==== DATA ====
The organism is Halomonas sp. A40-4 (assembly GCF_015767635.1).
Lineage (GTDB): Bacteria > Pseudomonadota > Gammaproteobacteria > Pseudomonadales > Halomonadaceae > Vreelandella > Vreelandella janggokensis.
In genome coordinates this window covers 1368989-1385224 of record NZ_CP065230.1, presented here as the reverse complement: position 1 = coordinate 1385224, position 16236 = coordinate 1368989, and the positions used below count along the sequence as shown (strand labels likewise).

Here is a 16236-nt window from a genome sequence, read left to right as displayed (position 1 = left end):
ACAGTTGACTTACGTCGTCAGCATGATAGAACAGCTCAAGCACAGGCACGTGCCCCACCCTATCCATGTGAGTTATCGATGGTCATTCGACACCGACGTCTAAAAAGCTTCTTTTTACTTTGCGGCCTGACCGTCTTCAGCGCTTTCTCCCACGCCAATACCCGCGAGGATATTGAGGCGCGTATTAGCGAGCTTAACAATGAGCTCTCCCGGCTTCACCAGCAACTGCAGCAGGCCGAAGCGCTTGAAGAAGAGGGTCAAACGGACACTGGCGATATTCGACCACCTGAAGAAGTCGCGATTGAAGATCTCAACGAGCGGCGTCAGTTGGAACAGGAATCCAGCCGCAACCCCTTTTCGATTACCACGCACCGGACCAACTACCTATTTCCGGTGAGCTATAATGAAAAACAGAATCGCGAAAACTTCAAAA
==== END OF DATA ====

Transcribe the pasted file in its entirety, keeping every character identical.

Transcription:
The organism is Halomonas sp. A40-4 (assembly GCF_015767635.1).
Lineage (GTDB): Bacteria > Pseudomonadota > Gammaproteobacteria > Pseudomonadales > Halomonadaceae > Vreelandella > Vreelandella janggokensis.
In genome coordinates this window covers 1368989-1385224 of record NZ_CP065230.1, presented here as the reverse complement: position 1 = coordinate 1385224, position 16236 = coordinate 1368989, and the positions used below count along the sequence as shown (strand labels likewise).

Here is a 16236-nt window from a genome sequence, read left to right as displayed (position 1 = left end):
ACAGTTGACTTACGTCGTCAGCATGATAGAACAGCTCAAGCACAGGCACGTGCCCCACCCTATCCATGTGAGTTATCGATGGTCATTCGACACCGACGTCTAAAAAGCTTCTTTTTACTTTGCGGCCTGACCGTCTTCAGCGCTTTCTCCCACGCCAATACCCGCGAGGATATTGAGGCGCGTATTAGCGAGCTTAACAATGAGCTCTCCCGGCTTCACCAGCAACTGCAGCAGGCCGAAGCGCTTGAAGAAGAGGGTCAAACGGACACTGGCGATATTCGACCACCTGAAGAAGTCGCGATTGAAGATCTCAACGAGCGGCGTCAGTTGGAACAGGAATCCAGCCGCAACCCCTTTTCGATTACCACGCACCGGACCAACTACCTATTTCCGGTGAGCTATAATGAAAAACAGAATCGCGAAAACTTCAAAA